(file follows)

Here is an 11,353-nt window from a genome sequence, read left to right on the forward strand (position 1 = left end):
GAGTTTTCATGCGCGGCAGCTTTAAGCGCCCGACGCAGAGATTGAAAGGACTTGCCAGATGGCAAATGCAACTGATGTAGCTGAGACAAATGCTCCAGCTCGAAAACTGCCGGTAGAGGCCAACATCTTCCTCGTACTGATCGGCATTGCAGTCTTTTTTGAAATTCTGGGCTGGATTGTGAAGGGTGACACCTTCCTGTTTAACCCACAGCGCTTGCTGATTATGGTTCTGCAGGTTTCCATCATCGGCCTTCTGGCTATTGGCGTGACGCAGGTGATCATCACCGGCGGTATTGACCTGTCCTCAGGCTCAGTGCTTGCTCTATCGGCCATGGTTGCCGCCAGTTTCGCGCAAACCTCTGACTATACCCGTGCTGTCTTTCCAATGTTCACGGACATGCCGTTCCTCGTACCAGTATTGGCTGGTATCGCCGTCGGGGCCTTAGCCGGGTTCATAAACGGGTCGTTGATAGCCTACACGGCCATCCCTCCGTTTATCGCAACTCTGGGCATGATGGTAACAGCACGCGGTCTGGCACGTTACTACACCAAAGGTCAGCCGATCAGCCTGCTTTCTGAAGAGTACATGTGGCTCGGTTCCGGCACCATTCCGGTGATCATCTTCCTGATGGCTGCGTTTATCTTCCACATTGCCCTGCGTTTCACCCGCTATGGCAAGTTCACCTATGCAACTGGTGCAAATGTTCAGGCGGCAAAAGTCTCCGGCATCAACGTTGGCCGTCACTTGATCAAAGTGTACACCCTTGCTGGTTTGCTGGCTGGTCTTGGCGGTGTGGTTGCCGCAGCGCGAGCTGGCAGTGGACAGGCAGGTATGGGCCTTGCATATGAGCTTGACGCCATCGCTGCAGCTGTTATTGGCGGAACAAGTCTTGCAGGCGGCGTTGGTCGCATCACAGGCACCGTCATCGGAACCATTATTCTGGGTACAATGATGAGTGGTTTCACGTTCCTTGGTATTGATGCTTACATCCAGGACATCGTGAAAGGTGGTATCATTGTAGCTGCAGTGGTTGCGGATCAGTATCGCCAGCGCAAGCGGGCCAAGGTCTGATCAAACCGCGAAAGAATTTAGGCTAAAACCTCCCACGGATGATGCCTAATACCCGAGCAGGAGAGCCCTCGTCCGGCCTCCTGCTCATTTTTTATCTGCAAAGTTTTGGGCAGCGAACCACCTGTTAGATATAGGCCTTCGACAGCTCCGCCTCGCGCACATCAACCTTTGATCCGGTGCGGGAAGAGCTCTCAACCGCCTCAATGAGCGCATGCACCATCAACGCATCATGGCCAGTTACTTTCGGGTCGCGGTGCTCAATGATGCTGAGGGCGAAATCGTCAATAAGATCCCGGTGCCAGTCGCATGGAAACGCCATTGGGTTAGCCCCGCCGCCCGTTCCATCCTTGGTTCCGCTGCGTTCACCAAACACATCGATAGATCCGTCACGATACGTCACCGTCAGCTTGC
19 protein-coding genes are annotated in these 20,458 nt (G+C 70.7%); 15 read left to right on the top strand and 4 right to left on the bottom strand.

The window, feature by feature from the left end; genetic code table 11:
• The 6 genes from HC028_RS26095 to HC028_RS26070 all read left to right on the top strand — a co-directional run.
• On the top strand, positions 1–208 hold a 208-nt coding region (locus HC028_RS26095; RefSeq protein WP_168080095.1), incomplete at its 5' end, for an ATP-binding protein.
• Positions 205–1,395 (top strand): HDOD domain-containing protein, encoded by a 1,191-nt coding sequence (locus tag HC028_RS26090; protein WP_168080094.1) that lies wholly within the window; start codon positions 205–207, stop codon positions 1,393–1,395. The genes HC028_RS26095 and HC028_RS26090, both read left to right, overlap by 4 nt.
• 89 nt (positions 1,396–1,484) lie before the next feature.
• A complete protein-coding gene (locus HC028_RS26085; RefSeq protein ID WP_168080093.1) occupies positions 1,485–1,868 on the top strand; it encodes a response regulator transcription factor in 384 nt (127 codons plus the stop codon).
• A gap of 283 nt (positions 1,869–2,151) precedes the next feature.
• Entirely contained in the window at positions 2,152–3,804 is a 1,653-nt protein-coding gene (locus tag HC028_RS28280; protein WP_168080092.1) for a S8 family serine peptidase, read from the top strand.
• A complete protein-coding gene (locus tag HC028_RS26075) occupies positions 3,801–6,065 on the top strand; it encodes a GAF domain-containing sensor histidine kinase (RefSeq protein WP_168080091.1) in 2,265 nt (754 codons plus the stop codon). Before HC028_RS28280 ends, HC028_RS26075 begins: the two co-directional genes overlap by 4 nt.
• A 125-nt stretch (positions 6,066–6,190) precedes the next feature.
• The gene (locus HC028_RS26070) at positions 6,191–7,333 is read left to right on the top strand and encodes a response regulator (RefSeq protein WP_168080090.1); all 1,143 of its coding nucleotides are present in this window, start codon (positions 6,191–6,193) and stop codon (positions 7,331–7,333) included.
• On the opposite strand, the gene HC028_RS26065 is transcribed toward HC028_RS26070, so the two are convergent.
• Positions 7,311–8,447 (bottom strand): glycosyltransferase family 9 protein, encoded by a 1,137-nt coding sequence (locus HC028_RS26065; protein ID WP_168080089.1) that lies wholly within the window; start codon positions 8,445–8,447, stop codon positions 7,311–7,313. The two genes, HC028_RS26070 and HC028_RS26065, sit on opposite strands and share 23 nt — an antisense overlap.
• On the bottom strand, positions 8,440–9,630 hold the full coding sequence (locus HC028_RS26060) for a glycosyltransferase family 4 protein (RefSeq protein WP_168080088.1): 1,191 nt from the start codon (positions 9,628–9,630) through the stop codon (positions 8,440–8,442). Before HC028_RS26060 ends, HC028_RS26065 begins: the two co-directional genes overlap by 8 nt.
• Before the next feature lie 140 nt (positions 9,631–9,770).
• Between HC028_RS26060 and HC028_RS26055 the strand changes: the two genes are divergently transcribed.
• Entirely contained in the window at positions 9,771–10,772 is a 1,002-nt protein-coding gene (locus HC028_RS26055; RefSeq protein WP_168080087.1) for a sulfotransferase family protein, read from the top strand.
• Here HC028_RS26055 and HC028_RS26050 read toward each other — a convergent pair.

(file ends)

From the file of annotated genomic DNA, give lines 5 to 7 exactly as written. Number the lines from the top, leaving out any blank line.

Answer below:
• The 6 genes from HC028_RS26095 to HC028_RS26070 all read left to right on the top strand — a co-directional run.
• On the top strand, positions 1–208 hold a 208-nt coding region (locus HC028_RS26095; RefSeq protein WP_168080095.1), incomplete at its 5' end, for an ATP-binding protein.
• Positions 205–1,395 (top strand): HDOD domain-containing protein, encoded by a 1,191-nt coding sequence (locus tag HC028_RS26090; protein WP_168080094.1) that lies wholly within the window; start codon positions 205–207, stop codon positions 1,393–1,395. The genes HC028_RS26095 and HC028_RS26090, both read left to right, overlap by 4 nt.